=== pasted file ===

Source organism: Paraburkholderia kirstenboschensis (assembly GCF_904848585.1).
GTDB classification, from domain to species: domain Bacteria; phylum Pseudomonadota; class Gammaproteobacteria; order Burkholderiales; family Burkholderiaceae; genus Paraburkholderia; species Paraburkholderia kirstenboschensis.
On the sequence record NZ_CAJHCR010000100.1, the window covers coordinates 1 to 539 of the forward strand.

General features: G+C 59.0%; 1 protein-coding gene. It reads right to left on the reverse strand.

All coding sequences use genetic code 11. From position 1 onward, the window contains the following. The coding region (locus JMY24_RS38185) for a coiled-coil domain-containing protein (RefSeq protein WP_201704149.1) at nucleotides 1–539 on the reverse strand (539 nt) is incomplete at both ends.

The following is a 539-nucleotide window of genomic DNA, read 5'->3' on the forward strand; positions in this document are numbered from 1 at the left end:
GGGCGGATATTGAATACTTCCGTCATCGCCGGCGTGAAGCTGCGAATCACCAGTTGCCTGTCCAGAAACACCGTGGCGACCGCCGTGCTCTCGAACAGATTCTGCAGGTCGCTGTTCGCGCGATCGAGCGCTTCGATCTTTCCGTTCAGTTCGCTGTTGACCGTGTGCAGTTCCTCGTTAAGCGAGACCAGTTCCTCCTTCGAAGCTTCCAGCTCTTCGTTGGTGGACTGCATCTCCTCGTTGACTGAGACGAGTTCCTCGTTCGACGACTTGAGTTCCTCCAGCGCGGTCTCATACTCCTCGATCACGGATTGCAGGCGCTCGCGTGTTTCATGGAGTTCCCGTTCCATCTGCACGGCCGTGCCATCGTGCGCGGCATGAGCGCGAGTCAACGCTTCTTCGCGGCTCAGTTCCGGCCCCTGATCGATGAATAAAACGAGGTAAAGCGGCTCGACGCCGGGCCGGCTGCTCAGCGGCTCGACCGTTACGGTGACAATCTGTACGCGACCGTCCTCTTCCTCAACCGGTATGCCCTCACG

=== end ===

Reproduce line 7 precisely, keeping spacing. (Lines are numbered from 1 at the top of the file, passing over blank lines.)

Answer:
GGGCGGATATTGAATACTTCCGTCATCGCCGGCGTGAAGCTGCGAATCACCAGTTGCCTGTCCAGAAACACCGTGGCGACCGCCGTGCTCTCGAACAGATTCTGCAGGTCGCTGTTCGCGCGATCGAGCGCTTCGATCTTTCCGTTCAGTTCGCTGTTGACCGTGTGCAGTTCCTCGTTAAGCGAGACCAGTTCCTCCTTCGAAGCTTCCAGCTCTTCGTTGGTGGACTGCATCTCCTCGTTGACTGAGACGAGTTCCTCGTTCGACGACTTGAGTTCCTCCAGCGCGGTCTCATACTCCTCGATCACGGATTGCAGGCGCTCGCGTGTTTCATGGAGTTCCCGTTCCATCTGCACGGCCGTGCCATCGTGCGCGGCATGAGCGCGAGTCAACGCTTCTTCGCGGCTCAGTTCCGGCCCCTGATCGATGAATAAAACGAGGTAAAGCGGCTCGACGCCGGGCCGGCTGCTCAGCGGCTCGACCGTTACGGTGACAATCTGTACGCGACCGTCCTCTTCCTCAACCGGTATGCCCTCACG